Although you may have got everything you wished for and more for Christmas this year, you may have found yourself still being enticed by those January sales.

Shopping can be good for the soul!

Shopping can be good for the soul!

They’re everywhere we go, and it can sometimes seem like you are going to miss out on a brilliant deal if you don’t impulsively buy whatever it is that’s caught your eye.

There’s nothing wrong with a bit of retail therapy if you need a little pick-me-up and it’s understandable why you might find yourself buying those reduced luxury pyjamas (despite getting three pairs for Christmas) around this time of year.

But if you find yourself mindlessly spending money on shoes, handbags, technology or any other luxury items that you know realistically you will never need or use, you might be starting to beat yourself up about some potentially dangerous shopping habits.

It’s very common, though. You’re not the only person having a mental debate with yourself waiting in the queue to buy another pair of trainers, and finally concluding ‘oh, it’s only money’ and putting it on your credit card. Maybe you keep finding yourself clicking on those promotional emails you’ve been sent by department stores and browsing through the sale section, adding things to your basket and then realising you’ve racked up a heavy few hundreds of pounds at the checkout.

I did the a similar thing myself yesterday. On my lunch break at work I went for a wander around a couple of the high streets stores and had a bit of an impulsive moment(s) in Zara. I found myself heading towards the fitting rooms with a handful of clothes on hangers that I didn’t actually need, but how could I resist?

I learned a couple of things about sensible shopping during that fitting room experience. The first was that, thank God I tried it on first, because what a waste of money that would have been otherwise. Yes - I could have just brought it back for a refund had I changed my mind, but a lot of stores these days will only exchange sale items rather provide a full monetary refund.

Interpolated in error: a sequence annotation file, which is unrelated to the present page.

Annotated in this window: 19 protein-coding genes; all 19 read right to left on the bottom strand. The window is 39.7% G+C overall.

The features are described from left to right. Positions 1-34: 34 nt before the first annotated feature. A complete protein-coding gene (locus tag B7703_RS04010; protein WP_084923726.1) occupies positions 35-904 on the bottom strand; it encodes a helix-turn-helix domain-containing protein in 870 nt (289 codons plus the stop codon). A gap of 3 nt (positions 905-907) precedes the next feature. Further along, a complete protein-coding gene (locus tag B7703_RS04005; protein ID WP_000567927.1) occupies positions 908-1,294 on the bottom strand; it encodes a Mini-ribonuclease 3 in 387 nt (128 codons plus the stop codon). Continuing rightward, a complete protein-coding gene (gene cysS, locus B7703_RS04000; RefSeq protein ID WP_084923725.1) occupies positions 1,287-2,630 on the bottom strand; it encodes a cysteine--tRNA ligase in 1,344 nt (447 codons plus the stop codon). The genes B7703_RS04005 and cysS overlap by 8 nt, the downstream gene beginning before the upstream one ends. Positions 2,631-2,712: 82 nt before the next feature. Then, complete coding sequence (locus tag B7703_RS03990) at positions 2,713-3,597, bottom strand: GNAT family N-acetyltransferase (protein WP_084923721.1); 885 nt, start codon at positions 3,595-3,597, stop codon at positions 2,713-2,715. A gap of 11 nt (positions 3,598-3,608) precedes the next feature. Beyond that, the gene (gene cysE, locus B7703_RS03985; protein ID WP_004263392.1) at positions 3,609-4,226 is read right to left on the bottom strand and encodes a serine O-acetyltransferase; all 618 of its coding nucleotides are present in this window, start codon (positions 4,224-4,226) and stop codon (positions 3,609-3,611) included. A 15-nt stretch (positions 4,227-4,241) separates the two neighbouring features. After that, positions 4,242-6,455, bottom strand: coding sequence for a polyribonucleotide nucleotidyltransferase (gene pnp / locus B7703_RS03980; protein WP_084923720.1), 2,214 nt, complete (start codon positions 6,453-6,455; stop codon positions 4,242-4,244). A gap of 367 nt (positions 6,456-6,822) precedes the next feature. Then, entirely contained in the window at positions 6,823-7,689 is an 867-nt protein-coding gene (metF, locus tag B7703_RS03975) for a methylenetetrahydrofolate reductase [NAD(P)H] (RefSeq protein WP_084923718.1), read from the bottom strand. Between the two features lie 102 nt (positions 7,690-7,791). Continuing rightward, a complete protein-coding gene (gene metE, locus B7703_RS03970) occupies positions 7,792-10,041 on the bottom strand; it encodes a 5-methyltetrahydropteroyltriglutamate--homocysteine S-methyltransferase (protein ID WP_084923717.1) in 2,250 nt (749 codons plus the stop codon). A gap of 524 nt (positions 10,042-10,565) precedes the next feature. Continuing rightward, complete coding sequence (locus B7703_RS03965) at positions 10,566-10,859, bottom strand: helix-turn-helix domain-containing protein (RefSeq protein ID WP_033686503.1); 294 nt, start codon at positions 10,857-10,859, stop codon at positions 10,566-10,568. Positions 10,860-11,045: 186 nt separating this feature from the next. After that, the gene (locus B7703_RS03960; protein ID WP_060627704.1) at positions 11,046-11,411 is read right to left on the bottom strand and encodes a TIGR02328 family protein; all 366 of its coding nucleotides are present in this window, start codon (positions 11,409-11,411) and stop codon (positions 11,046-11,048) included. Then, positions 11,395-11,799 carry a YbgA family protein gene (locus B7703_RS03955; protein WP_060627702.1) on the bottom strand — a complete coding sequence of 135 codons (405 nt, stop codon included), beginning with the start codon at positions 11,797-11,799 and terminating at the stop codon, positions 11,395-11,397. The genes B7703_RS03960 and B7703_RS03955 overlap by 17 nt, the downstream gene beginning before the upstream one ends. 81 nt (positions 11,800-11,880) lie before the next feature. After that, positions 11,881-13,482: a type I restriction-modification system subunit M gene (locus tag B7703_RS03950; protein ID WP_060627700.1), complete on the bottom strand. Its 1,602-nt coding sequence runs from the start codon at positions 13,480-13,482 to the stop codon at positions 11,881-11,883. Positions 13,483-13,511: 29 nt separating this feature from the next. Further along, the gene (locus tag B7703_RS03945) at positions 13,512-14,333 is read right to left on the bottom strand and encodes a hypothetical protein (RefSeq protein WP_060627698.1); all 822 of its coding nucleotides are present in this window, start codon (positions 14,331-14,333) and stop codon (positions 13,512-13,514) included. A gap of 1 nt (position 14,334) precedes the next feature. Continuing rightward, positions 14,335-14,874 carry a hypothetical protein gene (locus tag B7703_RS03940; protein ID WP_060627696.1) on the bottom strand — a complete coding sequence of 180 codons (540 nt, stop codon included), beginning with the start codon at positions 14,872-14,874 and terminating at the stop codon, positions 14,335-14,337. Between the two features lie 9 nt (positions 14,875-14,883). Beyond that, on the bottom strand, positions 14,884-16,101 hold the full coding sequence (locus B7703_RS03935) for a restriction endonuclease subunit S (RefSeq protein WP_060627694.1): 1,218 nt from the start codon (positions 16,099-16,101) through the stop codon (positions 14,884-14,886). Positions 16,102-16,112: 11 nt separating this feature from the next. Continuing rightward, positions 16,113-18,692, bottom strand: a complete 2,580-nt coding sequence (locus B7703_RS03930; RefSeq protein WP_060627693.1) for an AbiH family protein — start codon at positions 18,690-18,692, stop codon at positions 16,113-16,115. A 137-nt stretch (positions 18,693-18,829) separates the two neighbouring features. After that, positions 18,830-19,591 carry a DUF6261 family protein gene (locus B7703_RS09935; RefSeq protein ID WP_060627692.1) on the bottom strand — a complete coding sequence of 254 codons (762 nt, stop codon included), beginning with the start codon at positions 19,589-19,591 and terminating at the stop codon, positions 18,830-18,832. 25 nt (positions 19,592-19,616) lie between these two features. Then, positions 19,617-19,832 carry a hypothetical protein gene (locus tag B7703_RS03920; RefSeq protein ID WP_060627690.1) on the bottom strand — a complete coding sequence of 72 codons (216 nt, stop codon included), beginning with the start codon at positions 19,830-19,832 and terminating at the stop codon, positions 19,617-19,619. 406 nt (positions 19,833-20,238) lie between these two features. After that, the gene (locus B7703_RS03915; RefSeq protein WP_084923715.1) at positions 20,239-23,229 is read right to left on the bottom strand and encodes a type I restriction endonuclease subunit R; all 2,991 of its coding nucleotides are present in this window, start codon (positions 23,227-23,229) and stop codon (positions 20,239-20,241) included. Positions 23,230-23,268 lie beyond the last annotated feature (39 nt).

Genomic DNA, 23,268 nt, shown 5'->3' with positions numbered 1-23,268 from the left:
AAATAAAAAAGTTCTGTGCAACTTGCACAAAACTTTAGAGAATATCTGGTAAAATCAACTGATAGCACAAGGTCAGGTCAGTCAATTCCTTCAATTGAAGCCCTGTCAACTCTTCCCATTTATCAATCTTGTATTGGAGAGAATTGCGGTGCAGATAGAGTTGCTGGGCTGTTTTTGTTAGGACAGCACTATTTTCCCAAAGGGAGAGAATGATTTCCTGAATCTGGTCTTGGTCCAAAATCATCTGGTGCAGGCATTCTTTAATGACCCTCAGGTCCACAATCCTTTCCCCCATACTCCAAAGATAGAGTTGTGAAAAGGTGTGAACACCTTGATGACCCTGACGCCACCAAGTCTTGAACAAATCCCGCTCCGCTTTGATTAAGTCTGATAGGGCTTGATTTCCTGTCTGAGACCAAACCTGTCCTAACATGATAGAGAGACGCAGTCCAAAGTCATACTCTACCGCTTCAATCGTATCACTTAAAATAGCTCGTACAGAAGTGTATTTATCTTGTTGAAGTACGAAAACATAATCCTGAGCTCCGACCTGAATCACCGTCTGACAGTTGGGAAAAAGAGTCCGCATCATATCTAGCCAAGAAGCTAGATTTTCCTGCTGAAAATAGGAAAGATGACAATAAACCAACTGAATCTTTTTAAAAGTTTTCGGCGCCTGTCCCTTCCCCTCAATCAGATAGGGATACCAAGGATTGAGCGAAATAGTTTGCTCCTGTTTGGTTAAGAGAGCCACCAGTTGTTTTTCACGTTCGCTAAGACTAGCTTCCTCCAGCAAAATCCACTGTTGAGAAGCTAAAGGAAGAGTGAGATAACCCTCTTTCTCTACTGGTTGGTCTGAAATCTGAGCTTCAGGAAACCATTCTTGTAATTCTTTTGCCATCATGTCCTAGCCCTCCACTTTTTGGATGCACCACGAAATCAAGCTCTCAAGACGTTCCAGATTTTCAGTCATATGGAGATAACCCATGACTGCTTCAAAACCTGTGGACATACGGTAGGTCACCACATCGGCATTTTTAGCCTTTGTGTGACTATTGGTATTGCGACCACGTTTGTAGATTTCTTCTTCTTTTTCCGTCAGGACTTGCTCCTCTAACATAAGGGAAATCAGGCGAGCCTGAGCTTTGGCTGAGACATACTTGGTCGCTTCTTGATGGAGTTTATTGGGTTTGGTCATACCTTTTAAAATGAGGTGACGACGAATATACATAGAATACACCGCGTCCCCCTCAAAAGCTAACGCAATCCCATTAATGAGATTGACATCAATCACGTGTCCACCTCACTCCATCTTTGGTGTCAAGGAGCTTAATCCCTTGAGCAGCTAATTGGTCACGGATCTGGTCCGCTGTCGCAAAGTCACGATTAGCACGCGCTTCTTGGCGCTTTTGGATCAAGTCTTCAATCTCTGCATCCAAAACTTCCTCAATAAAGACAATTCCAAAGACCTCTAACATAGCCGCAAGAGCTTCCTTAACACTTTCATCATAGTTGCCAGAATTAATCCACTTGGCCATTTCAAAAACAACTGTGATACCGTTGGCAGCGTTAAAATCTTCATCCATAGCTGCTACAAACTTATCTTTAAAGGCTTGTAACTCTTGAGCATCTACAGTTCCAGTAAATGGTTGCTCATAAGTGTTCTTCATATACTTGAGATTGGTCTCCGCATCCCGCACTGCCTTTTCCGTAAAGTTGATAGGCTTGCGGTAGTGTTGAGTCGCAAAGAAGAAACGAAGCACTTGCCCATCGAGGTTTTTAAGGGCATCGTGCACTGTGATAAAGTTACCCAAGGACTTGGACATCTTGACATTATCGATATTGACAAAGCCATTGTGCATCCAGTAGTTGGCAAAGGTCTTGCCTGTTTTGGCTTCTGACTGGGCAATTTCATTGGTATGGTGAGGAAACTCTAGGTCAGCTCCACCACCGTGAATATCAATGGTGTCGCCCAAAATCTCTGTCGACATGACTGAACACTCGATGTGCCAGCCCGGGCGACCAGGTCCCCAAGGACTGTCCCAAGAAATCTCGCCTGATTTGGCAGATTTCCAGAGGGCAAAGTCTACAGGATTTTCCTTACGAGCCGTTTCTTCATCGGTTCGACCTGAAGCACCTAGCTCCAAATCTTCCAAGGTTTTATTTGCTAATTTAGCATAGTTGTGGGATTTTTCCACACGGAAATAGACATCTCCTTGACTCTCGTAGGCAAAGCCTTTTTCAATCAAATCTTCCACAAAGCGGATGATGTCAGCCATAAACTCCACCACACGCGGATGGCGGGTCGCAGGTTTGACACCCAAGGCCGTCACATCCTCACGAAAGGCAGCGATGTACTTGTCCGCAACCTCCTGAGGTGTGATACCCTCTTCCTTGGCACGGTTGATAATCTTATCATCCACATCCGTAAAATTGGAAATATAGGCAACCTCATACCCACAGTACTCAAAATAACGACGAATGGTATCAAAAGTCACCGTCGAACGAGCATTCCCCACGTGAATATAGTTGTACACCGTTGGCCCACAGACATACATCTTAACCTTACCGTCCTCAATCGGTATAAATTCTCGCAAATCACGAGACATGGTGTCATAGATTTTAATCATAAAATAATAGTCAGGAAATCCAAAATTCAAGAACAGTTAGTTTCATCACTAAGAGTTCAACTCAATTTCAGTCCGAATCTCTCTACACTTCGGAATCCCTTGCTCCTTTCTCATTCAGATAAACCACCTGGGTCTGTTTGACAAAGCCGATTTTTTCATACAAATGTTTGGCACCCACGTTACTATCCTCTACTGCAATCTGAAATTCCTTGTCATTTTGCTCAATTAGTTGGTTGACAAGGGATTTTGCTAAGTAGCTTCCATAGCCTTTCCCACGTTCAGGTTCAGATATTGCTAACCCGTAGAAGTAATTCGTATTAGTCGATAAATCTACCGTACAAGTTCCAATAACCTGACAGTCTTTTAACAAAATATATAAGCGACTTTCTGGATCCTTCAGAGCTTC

I’m a big believer in buying second hand, but I do treat myself to some high-street fashion when I see a good deal. One thing I tend to do when I see something I fall in love with is take a photo of the item and revisit the shop a week later if I still want it. In most cases, I’ve forgotten about the t-shirt, shoes, whatever it is, and I’ll find that picture weeks later and think ‘well, I saved a nice £30 there’...

You’ve got to ask yourself a lot of questions in that moment of do I, don’t I when it comes to retail therapy. Here’s some things to consider:

Am I buying this just because it is in the sale?

Do I already have something similar to this in my wardrobe?

Do I have thing this will go with, or is this purchase going to require another 3 or 4 items to make an outfit?

How many times am I likely to use it?

Can I afford to buy this within my budget?

Would I actually prefer something else?

Something else to consider if the answers to these questions leads you to go ahead with the purchase (or you simply do not care), keeping your receipt handy for a week or so is a wise decision in case you do change your mind. The amount of times I have misplaced receipts and ended up holding onto a sweater that I have three others alike, or found a tug in a wooly jumper I can no longer take back, is ridiculous.

On the other hand, you might have bought some things in the sale that you’re pleased with. No regrets. In that case, the retail therapy served you well. But why not make a fraction of that money back by flogging your older clothes online?

Personally, I don’t like having too many clothes and possessions. Forgive me if I sound like a do-gooder preacher. I’m a recent graduate, I probably couldn’t afford too many clothes and possessions even if I wanted them. Nonetheless, I like to know what I own, so whenever I buy a new item of clothing, I sell one of my older items online. This way I can make a bit of cash back on whatever it is I have bought, and not end up with a cluttered wardrobe.

There’s absolutely nothing wrong with treating yourself every now and then, but if your disposable income isn’t a lot, keeping these things in mind may be good for future shopping trips.

by for

Tagged in